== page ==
Akamai is an invisible Internet intermediary on a massive scale. But because SSL is designed to detect and highlight hidden intermediaries, Akamai has struggled to make SSL work with their service. Although Akamai offers a service designed to let their customers use Akamai’s service with SSL, many customers do not take advantage of this. The result is that SSL remains one place where, through error messages like the one shown above, Akamai’s normally hidden network is thrust into view. An attempt to connect to a popular website over SSL will often reveal Akamai. The White House is hardly the only victim; Microsoft’s Bing search engine launched with an identical SSL error revealing Akamai’s behind-the-scenes role.

Akamai plays an important role as an intermediary for a large chunk of all activity online. Not unlike Google, Akamai has an enormous power to monitor users’ Internet usage and to control or even alter the messages that users send and receive. But while Google is repeatedly — if not often enough — held to the fire by privacy and civil liberties advocates, Akamai is mostly ignored.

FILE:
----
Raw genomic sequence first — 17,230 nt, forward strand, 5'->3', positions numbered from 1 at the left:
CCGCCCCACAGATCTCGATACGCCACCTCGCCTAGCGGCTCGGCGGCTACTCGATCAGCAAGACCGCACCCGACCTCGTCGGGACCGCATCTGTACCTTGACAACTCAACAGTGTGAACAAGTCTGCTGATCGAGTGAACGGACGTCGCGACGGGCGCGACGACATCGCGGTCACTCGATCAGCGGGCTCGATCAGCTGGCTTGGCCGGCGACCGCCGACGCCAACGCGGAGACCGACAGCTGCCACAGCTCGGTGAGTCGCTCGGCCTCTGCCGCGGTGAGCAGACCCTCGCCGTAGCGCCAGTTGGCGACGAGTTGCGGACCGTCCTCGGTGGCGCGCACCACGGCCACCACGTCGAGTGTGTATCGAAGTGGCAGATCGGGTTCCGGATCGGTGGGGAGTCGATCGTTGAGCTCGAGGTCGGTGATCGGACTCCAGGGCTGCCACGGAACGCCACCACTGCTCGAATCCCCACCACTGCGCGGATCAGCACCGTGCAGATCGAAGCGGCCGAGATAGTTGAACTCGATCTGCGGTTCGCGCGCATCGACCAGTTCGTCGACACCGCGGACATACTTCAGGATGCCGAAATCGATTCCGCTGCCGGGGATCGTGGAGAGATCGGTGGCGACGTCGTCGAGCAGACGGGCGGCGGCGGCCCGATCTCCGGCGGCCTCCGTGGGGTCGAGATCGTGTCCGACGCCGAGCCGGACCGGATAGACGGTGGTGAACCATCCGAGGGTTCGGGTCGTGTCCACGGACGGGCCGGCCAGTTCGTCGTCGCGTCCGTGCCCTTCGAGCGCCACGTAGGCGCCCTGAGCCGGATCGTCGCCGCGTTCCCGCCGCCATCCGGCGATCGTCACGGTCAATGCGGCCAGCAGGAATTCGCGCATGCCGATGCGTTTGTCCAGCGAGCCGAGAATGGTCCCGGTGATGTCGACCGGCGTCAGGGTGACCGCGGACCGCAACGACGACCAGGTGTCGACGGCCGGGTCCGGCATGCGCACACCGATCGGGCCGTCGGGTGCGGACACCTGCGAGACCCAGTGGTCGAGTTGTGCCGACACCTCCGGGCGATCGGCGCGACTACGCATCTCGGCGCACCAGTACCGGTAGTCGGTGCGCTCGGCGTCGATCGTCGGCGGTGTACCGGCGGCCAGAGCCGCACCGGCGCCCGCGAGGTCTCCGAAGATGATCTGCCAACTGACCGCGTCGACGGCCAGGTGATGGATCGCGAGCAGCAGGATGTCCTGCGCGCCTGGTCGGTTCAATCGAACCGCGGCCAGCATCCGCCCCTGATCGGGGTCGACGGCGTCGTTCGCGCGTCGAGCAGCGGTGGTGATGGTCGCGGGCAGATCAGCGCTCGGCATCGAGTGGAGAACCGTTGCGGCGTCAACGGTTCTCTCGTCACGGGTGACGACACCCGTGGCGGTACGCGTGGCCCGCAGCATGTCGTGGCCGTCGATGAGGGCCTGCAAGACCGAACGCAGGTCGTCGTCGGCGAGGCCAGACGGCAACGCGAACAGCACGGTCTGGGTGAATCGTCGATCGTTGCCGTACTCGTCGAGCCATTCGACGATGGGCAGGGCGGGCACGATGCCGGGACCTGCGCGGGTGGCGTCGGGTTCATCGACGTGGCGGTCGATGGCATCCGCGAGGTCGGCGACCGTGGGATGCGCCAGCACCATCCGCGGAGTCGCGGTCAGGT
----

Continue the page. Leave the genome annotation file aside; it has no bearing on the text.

We appreciate the power that Google has because they are visible — right there in our URL bar — every time we connect to Google Search, GMail, Google Calendar, or any of Google’s growing stable of services. On the other hand, Akamai’s very existence is hidden and their power is obscured. But Akamai’s role as an intermediary is no less important due its invisibility. Errors provide one opportunity to highlight Akamai’s role and the power they retain.

Lorem Ipsum Dolor Sit Amet